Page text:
Rangelands NRM Blog, News & Resources

Crocs surveyed prior to cane toad arrival

Media Release

[4 November 2015]

Freshwater crocodiles in Windjana Gorge National Park have been surveyed in an effort to better understand native species that will be impacted by the arrival of cane toads.

The survey was undertaken in October by the Department of Parks and Wildlife and Bunuba rangers, with support from Rangelands NRM through funding from the Australian Governments National Landcare Programme.

Rangelands NRM Program Manager (Kimberley) Grey Mackay said collaboration was key to getting good outcomes on the ground and reducing impacts of cane toads on native species.

“Only through aligning federal, state and community efforts can we make a difference,” he said.

Parks and Wildlife West Kimberley nature conservation coordinator Tracy Sonneman said cane toads could be fatal to native species, including freshwater crocodiles, if ingested.

“It is vital we gain baseline data about the population of freshwater crocodiles in Windjana Gorge and nearby pools in the Lennard River prior to the arrival of cane toads,” she said.


This is the second year the survey has been carried out and it is providing us with good information about population structure and mobility, with 78 freshwater crocodiles collected, processed and released this year.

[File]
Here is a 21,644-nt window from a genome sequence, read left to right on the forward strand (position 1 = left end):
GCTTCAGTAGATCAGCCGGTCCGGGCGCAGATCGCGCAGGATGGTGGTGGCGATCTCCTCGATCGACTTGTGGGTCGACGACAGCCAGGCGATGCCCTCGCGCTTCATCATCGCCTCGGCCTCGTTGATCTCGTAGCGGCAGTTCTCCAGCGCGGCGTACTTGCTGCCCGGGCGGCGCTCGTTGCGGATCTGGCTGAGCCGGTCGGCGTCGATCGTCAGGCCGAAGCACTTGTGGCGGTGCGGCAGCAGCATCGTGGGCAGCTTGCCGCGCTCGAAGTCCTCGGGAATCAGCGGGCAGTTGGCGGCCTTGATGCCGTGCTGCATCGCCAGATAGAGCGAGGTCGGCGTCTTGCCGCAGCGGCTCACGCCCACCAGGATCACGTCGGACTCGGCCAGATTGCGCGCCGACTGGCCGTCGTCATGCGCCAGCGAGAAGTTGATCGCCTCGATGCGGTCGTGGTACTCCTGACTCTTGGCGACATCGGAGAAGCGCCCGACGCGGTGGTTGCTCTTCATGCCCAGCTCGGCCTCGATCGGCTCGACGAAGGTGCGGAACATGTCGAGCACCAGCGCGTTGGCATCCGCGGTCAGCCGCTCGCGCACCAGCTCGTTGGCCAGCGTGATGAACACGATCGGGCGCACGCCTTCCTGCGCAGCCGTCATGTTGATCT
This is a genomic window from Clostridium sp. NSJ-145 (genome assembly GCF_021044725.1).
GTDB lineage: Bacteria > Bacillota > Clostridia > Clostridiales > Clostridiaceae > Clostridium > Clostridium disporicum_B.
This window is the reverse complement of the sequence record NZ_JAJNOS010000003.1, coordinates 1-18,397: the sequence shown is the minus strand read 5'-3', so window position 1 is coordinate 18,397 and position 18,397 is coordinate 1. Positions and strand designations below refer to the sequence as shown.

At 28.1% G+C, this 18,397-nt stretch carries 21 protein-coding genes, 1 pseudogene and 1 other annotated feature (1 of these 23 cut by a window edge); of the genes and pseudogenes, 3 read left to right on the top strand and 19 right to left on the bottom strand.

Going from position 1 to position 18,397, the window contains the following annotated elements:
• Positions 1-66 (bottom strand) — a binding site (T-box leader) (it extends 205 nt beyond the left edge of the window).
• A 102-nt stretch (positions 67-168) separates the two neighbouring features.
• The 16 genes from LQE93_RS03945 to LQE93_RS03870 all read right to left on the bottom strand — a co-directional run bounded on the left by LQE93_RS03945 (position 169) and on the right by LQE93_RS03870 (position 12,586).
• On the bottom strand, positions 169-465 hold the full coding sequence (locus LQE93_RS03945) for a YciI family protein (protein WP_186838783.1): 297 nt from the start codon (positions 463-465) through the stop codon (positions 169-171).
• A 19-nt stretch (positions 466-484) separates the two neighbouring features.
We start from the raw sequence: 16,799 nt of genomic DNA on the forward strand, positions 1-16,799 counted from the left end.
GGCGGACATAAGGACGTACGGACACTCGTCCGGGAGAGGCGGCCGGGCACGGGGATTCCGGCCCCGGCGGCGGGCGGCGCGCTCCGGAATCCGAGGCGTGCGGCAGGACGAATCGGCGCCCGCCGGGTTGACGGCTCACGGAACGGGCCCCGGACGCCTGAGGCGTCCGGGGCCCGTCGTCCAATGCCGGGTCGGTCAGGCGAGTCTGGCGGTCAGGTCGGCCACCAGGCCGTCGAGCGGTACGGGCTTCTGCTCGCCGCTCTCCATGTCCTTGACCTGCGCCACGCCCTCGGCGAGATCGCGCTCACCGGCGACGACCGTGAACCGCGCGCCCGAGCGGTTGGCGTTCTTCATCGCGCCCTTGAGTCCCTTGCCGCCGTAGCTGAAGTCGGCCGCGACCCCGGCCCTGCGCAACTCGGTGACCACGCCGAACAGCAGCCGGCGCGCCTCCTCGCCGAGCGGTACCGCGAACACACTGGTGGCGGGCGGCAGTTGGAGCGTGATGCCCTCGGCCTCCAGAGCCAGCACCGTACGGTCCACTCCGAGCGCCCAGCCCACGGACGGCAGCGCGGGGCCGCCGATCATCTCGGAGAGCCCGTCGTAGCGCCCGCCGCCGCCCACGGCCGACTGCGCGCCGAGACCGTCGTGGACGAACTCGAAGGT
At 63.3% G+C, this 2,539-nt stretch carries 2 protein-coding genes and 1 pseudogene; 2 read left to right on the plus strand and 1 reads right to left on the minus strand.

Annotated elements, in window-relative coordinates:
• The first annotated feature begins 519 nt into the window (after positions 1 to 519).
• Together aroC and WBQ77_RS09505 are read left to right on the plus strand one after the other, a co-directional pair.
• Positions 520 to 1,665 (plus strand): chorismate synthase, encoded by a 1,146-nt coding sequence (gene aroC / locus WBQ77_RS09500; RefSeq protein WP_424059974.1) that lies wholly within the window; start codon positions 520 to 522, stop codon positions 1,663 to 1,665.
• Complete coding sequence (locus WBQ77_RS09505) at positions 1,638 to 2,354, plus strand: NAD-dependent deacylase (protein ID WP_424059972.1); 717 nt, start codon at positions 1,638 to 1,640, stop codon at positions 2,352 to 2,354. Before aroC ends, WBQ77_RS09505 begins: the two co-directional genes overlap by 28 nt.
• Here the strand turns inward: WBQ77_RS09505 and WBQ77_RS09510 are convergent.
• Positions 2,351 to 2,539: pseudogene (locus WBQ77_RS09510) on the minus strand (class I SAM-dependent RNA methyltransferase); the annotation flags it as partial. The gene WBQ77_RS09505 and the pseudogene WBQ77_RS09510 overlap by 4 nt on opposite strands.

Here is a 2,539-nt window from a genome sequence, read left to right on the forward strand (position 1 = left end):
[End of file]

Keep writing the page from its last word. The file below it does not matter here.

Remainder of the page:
The State Governments Cane Toad Strategy identified this project as a priority, to help us maximise our understanding of cane toad impacts on freshwater crocodiles in important Kimberley locations.

Twenty-three people participated in the survey including Parks and Wildlife staff, Bunuba Rangers, two Ngarla Rangers from Port Hedland as part of an exchange program and other volunteers, including representatives from zoos around Australia.

After netting the pools, experts handled the trapped crocodiles while volunteers helped measure them, take samples for genetic testing and check that they were in good condition.

Mr Mackay said the sheer number of cane toads travelling across the Kimberley could result in localised extinctions of certain species.

“This project seeks to better understand where we can possibly reduce the impacts of cane toads,” he said.

“Through education, awareness and engagement, indigenous ranger groups are playing a key role in caring for their environment and working to reduce the impacts of cane toads on native species.”


1. Volunteer, Naomi Mackay carries a secured crocodile for processing

2. Bunuba Ranger Coordinator, Natalie Davies tagging a crocodile

3. Freshwater sawfish being tagged

4. The group learning how to correctly release the crocodiles.